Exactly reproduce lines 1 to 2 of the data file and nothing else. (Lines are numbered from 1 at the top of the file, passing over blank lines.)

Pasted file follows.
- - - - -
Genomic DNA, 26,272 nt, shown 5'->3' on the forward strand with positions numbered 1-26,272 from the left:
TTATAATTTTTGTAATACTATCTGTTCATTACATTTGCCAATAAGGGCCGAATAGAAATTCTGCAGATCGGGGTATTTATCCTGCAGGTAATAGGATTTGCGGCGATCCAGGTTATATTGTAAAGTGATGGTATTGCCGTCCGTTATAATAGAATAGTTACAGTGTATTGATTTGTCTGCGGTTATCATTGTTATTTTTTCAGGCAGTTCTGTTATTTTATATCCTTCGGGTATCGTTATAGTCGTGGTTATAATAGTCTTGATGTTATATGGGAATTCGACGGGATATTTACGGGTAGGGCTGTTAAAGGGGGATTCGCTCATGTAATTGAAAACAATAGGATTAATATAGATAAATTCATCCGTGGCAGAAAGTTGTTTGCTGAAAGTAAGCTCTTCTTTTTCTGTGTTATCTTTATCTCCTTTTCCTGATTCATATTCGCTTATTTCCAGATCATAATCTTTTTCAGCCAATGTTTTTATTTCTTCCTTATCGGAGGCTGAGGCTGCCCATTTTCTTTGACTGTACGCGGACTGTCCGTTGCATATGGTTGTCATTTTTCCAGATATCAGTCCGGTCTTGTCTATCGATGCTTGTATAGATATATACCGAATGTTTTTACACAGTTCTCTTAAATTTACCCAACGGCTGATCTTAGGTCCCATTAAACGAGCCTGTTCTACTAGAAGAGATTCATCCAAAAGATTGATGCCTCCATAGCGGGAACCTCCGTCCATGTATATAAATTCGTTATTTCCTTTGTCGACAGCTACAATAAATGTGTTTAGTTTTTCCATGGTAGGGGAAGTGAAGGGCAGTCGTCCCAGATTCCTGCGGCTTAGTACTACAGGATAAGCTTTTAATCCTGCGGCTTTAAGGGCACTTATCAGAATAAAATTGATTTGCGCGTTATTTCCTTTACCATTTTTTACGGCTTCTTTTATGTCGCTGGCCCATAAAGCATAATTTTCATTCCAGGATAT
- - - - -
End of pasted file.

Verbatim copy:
Genomic DNA, 26,272 nt, shown 5'->3' on the forward strand with positions numbered 1-26,272 from the left:
TTATAATTTTTGTAATACTATCTGTTCATTACATTTGCCAATAAGGGCCGAATAGAAATTCTGCAGATCGGGGTATTTATCCTGCAGGTAATAGGATTTGCGGCGATCCAGGTTATATTGTAAAGTGATGGTATTGCCGTCCGTTATAATAGAATAGTTACAGTGTATTGATTTGTCTGCGGTTATCATTGTTATTTTTTCAGGCAGTTCTGTTATTTTATATCCTTCGGGTATCGTTATAGTCGTGGTTATAATAGTCTTGATGTTATATGGGAATTCGACGGGATATTTACGGGTAGGGCTGTTAAAGGGGGATTCGCTCATGTAATTGAAAACAATAGGATTAATATAGATAAATTCATCCGTGGCAGAAAGTTGTTTGCTGAAAGTAAGCTCTTCTTTTTCTGTGTTATCTTTATCTCCTTTTCCTGATTCATATTCGCTTATTTCCAGATCATAATCTTTTTCAGCCAATGTTTTTATTTCTTCCTTATCGGAGGCTGAGGCTGCCCATTTTCTTTGACTGTACGCGGACTGTCCGTTGCATATGGTTGTCATTTTTCCAGATATCAGTCCGGTCTTGTCTATCGATGCTTGTATAGATATATACCGAATGTTTTTACACAGTTCTCTTAAATTTACCCAACGGCTGATCTTAGGTCCCATTAAACGAGCCTGTTCTACTAGAAGAGATTCATCCAAAAGATTGATGCCTCCATAGCGGGAACCTCCGTCCATGTATATAAATTCGTTATTTCCTTTGTCGACAGCTACAATAAATGTGTTTAGTTTTTCCATGGTAGGGGAAGTGAAGGGCAGTCGTCCCAGATTCCTGCGGCTTAGTACTACAGGATAAGCTTTTAATCCTGCGGCTTTAAGGGCACTTATCAGAATAAAATTGATTTGCGCGTTATTTCCTTTACCATTTTTTACGGCTTCTTTTATGTCGCTGGCCCATAAAGCATAATTTTCATTCCAGGATAT